I've mentioned this on twitter before and I'll use this space to emphasize on this point again. A fuckin' great tune is a fuckin' great tune - no matter what genre it is or whether there are beats involved or not. Based on a sparse skeleton of all embracing, ever floating basslines and the best synth hook ever created Breakage and Detour City cater a blueprint of 23rd Century Pop music that will go down to the history books of electronic music for a reason. Sheer beauty and a mother of a tune in the original version whilst the VIP on the flip transfers this stunning vibe into a classy NuSkoolBreak context without losing any of the great vibes. Massive!
03. Fabio Crivellaro - Comic Sans Terrorist [Self-Released Tape]
See review for details...
04. Jubei (ft. dBridge) - These Things VIP / Artificial Intelligence - Dillirious VIP [Metalheadz]
If there's one label within the whole of Drum'n'Bass that's equivalent to quality and consistency it has to be the Metalheadz-camp that's mentioned first and foremost. Especially the A-side "These Things VIP", a conjunctional effort of Jubei and dBridge, is nothing short of a banger, fusing a futuristic, stripped down and uberly cold approach to Drum'n'Bass reminiscing of late-90s Virus Recordings releases with sparse, longing off-kilter vocals asking "These things - they come and go - I'm here - where are you?" into a super tense break in which each and every sound comes to a total halt. A priceless contrast to all these stab and synth loaden Rave Drum'n'Bass tunes out there and hopefully only the beginning of a rising, minimalistic darkness that's overdue for a reason. On the flip we see Artificial Intelligence providing a dark stepper as well, bringing in deep, threatening tunnel sounds, mean alien basslines and a bit of amen attack here and there to a nice effect but still it's Jubei & dBridge serving the stronger, more impressive tune on this 12".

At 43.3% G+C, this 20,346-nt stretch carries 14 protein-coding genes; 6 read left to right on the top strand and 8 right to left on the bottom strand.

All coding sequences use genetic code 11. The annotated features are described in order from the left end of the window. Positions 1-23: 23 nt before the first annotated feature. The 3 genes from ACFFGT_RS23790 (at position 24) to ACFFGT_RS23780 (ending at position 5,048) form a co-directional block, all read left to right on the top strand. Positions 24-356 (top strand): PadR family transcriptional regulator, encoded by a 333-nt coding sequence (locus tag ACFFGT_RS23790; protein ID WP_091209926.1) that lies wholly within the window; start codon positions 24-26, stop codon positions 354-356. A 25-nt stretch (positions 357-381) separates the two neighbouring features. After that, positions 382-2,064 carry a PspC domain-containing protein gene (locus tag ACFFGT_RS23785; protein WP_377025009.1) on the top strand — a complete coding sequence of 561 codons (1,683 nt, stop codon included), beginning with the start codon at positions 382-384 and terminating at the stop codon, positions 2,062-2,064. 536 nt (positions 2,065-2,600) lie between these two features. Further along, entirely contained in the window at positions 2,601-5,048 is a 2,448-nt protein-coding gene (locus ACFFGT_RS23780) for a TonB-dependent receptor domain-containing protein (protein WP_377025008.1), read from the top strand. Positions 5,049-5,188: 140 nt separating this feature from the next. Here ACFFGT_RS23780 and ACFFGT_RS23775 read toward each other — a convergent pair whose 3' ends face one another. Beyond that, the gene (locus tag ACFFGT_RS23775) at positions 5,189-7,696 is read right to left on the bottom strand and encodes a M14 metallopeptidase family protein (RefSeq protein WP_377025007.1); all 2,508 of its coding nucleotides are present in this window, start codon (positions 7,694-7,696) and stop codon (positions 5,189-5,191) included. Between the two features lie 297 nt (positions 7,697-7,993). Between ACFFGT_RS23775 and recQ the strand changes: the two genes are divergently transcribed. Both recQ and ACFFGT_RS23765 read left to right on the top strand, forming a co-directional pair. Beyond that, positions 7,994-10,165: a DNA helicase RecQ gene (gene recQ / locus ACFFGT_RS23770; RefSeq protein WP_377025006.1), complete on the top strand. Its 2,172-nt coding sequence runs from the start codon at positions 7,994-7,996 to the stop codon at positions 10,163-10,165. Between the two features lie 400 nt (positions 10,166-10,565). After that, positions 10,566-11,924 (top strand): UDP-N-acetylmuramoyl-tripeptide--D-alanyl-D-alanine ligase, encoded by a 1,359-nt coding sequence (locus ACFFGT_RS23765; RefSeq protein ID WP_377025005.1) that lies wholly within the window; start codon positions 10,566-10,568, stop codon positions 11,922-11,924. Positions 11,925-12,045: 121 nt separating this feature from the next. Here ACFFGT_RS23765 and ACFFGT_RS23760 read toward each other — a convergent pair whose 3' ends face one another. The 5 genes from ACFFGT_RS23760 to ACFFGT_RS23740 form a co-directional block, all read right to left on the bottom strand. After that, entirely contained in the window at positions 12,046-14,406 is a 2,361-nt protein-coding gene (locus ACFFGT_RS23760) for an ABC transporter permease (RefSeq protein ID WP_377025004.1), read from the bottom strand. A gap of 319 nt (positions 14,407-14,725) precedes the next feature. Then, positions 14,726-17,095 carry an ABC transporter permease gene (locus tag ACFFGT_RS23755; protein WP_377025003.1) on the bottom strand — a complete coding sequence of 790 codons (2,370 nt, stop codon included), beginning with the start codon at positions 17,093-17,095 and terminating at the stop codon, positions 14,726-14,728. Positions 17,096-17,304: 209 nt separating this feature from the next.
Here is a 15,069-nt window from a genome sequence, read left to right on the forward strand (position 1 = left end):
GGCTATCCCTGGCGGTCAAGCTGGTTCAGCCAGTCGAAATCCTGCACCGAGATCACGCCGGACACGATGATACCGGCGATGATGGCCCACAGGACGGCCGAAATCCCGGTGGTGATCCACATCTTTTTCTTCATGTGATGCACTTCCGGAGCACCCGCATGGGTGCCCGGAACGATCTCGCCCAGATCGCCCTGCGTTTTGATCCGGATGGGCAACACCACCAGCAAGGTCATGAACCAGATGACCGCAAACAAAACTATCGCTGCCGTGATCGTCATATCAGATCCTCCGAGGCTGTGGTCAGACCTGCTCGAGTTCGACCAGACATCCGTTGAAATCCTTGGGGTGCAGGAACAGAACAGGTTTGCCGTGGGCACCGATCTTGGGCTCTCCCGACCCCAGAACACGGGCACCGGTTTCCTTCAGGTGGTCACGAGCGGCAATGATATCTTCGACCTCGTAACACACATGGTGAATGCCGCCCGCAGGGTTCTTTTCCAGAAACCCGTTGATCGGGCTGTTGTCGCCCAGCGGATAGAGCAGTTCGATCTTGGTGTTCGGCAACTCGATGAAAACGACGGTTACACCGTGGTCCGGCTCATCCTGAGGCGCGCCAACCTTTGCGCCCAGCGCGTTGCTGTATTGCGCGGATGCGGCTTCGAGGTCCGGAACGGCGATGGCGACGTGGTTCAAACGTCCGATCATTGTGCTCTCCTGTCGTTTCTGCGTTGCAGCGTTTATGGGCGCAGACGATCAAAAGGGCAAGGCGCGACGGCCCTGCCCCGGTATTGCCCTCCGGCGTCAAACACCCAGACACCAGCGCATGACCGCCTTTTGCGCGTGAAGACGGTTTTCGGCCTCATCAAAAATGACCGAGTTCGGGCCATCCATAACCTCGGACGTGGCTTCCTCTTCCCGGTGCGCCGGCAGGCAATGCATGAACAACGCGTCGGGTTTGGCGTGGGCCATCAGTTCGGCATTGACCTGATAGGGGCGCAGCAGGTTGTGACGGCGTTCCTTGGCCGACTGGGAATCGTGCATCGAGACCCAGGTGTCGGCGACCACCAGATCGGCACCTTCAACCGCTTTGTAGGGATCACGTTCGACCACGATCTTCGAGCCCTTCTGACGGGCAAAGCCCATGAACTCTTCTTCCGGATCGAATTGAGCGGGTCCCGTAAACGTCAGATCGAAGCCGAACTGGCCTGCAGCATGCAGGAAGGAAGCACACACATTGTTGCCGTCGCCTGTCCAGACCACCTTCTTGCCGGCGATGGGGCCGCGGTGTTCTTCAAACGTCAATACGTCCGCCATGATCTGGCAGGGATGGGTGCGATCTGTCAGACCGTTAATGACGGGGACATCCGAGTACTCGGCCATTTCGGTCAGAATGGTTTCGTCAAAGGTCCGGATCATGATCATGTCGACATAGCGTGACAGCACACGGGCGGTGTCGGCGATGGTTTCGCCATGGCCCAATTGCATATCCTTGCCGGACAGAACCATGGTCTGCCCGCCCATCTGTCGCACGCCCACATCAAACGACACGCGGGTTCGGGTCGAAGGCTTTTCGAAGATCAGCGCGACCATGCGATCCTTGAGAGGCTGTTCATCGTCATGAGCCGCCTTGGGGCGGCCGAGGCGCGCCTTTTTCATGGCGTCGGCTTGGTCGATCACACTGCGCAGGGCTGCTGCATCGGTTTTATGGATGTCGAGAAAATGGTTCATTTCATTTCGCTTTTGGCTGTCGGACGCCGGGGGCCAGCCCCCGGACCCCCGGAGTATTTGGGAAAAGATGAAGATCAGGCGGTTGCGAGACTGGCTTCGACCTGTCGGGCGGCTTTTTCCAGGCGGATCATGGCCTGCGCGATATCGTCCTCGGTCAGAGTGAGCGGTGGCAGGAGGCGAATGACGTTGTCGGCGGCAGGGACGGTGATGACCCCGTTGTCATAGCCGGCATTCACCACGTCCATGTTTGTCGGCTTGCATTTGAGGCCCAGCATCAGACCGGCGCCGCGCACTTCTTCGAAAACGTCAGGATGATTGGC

05. Second Moon Of Winter - One For Sorrow, Two For Joy [Denovali Records 219 Promo]
See review for details...
Strange days these are and I feel that a bit of change lies ahead in my personal perception of and consumerism towards music, especially new music. The farther I'm away from the regular club circuit both as punter and as a DJ, regarding the fact that my most recent club appearances took place about a year ago and, since then, I've been focusing on embracing the more art-related, audio-visual side of electronic music when taking part in the Berlin-based, experimental television show #lsb_TV, the less I feel the urge to dig for new music, especially when it comes to recently released club music which, in most of the cases, I simply cannot relate to anymore as it either is just another variation of things I've heard thousands of times before or, referring to stuff like SlowHouse, GipsyHouse or the so-called DarkTechno, I simply don't get or embrace. Maybe I've come to a kind of repletion effect being backed by a collection exceeding the 5k-mark widely or it's just a change of attitude towards a kinda collectors point of view, trying to get hold of records I missed back in the day for one reason or another so my focus in buying music is more backwards-oriented recently. Strangely enough, I still feel well-prepared to eventually step up to a club or festival stage again at some point, not necessarily playing what might be called a 'classics set' only but with a more reflected attitude of having been around electronic music for decades now and the ability to present a blend and amalgamation of timeless and worthwhile quality electronic music, fusing things old and new, telling tales of great vibes and deep tunes instead of caring about the latest hype. This said, watch out for further musings in podcast, radio and experimental TV spheres as well as the occasional appearance in the art world.